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Pazole Verde

Pazole Verede (2).png
As promised (and much anticipated, I hope), I present Pazole Verde. If you haven’t had a chance to check out Jicama with Chile & Lemon, be sure to take a peek. It is the perfect appetizer to this rich and comforting pazole. As mentioned in my previous post, Amber and I got together for a night of Mexican comfort food…and wine of course. You may be asking yourself, what the hell is pazole?

The truth lies at the table of Donkey Taqueria in Grand Rapids, MI. Nestled in an old mechanic shop, hides a fresh and inspirational taqueria with a focus on locally sourced food (their pork belly and local morel mushroom taco is one of my favorites). When they opened their doors this past spring, I was fortunate enough to try their special of the day, Pazole Verde. Much to my dismay, it quickly left their menu and has yet to return. Despite this selfish and torturous act, I have found myself to be a bit of a regular at this unmarked (yes, they have no sign) GR eatery as their tacos are some of the best (as are their margaritas). With a craving for pazole, and the wait staff equally as clueless as to when the mysterious pazole will return, I was forced to come up with a creative solution…make my own.

I will admit, when I started this endeavor, I was not certain on how this soup was made. Nor did I know if I could recreate the “Donkey” experience. Pazole is a Mexican soup usually featuring hominy, which consists of dried maize (corn) kernels. Typical pazole is usually tomato based and hence referred to as pazole rojo.

Pazole is very flavorful and usually contains a variety of chiles (typically dried or roasted) varying on the region of Mexico, and may include spices ranging from cumin and cilantro to cinnamon or even chocolate. Rojo’s alter ego, pazole verde has a tomatillo base, which gives it its green color and slightly tangy flavor.

With a bit of research, I found that aside from tomatillos, verde variations typically contain cilantro as well as pepitas (hulled pumpkin seeds). The seeds are usually roasted and then pulverized into a fine meal, which lend flavor, color and texture to the soup. Knowing that pepitas are very traditional in Mexican cooking, I decided to take a risk and include them in my version of this mouth-watering-flavor-bomb of a soup. I am pleased to say, I beat my expectations on this one. The result…equally as good as Donkey’s (if not better). Enjoy!

Grocery List:

2 large chicken breasts

1 bunch cilantro

Dried Mexican oregano (or regular)

4 cloves of garlic


1 dried guajillo pepper

8 Medium tomatillos

Red onion

2 Anaheim peppers

1 Cup raw pumpkin seeds

2 Cups chicken broth

Cup or handful Spinach (or any other green romaine, arugula etc)

29 oz can hominy

2 radishes for garnish

Queso fresco for garnish

1 avocado for garnish

Bag of your favorite tortilla chips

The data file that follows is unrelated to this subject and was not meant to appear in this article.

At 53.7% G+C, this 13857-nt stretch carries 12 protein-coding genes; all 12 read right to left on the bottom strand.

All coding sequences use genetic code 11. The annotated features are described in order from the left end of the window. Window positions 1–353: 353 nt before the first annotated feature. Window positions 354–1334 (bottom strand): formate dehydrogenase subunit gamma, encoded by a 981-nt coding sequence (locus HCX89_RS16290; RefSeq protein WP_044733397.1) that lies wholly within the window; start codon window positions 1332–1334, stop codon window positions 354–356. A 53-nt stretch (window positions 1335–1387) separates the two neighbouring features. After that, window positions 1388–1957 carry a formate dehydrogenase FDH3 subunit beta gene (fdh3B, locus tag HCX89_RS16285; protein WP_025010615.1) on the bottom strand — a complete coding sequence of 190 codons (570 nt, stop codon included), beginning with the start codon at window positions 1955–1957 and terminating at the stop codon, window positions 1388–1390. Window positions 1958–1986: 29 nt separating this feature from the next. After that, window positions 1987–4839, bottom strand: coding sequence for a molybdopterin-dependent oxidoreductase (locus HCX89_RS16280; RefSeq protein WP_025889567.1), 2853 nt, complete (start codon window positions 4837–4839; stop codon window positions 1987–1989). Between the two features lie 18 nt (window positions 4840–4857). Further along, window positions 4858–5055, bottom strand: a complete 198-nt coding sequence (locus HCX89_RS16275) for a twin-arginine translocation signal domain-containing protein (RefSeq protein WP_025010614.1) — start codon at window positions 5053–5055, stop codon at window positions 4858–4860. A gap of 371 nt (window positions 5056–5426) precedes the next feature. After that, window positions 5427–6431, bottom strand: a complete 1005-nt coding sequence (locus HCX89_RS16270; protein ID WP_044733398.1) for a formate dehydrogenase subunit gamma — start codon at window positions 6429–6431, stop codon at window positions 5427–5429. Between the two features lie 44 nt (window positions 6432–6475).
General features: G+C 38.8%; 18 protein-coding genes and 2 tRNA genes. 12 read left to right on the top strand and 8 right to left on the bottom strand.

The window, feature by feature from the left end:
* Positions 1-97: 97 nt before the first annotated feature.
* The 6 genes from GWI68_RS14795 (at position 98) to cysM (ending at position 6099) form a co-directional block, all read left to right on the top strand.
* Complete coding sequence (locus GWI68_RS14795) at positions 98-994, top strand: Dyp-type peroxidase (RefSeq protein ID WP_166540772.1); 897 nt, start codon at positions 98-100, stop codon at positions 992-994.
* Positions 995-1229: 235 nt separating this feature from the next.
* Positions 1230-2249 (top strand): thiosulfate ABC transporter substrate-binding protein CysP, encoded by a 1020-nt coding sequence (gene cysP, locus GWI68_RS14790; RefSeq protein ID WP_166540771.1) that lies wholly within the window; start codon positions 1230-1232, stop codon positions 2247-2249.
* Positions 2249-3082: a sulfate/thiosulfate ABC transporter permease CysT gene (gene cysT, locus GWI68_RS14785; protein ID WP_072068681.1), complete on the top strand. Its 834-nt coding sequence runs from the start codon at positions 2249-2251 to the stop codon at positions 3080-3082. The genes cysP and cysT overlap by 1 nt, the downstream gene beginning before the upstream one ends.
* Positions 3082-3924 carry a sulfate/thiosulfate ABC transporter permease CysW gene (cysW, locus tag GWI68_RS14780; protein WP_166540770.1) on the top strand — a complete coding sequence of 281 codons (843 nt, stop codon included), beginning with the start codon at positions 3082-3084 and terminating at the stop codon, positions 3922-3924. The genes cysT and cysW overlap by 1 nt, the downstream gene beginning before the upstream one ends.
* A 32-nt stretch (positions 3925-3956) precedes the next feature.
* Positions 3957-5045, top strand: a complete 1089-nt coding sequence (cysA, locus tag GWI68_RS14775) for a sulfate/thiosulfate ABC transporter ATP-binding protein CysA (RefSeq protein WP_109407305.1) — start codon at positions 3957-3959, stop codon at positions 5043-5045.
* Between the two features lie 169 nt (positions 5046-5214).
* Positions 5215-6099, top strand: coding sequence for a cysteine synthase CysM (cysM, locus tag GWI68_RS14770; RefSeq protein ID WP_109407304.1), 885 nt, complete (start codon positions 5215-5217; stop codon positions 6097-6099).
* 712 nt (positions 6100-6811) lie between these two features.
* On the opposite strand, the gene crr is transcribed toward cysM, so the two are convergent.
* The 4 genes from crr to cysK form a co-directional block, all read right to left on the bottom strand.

Pan One-Ingredients:

½ the stems from cilantro bunch

TSP Mexican Oregano

2 Cloves of garlic

TSP Salt

Dried guajillo pepper seeded and stem removed

Water to cover contents of pan

In a deep sauce pan, cover chicken breast with water. Add two whole cloves of garlic, half of the stems from the cilantro bunch, one TSP Mexican oregano (or regular oregano), TSP salt, and one dried guajillo pepper seeded and with the stem removed. Bring to a boil for 20 minutes.

Pan Two- Ingredients:

8 Medium tomatillos peeled, washed, cored and quartered

½ the stems from cilantro bunch

½ Red onion quartered

2 Cloves of garlic

2 Anaheim peppers

TSP Mexican Oregano

2 TSP salt

Water to cover contents of pan

On the stove (if you have a gas open flame) or on a grill, roast your Anaheim peppers. Set aside to cool then remove stems and seeds. In a deep sauce pan, add all your above ingredients and then cover contents with water. Simmer for 45 minutes until completely reduced.


While your pans are simmering and boiling (and making your house smell absolutely amazing), in a small pan toast one cup of raw pumpkin seeds, also known as pepitas, until they crackle and slightly plump.

In a blender, combine toasted pumpkin seeds, add all contents from pan two, add contents from pan one except the chicken, a handful of cilantro, a handful of spinach and blend until a smooth consistency. Pour back into one of your deep pans. Add two cups of chicken broth to your blender to clean it out and pour into your pan. Add a 29oz can of hominy to your pan. Be sure to rise and strain your hominy before adding. Shred your chicken into fine pieces and add chicken to your pan. Be sure to stir and reheat.

Serve in a shallow bowl topped with fresh radishes, slices of avocado, queso fresco, a little fresh cilantro, and a dollop of sour cream. Also include a handful of tortilla chips to sop up all the Mexican goodness.

This pazole will be a crowd pleaser! You can prepare it way before your guests arrive and have it warmed on the stove ready to serve. Paired with your Jicama Chile & Lemon appetizer, a glass of white wine, and maybe just a scoop of vanilla ice cream dusted with cinnamon and chocolate sauce for dessert. This combination is the perfect Mexican comfort food dinner party!

Hope you enjoyed the first two posts from the Vintage Ladle.

Have a wonderful week!

#vintageladle #mexicanfood #soup

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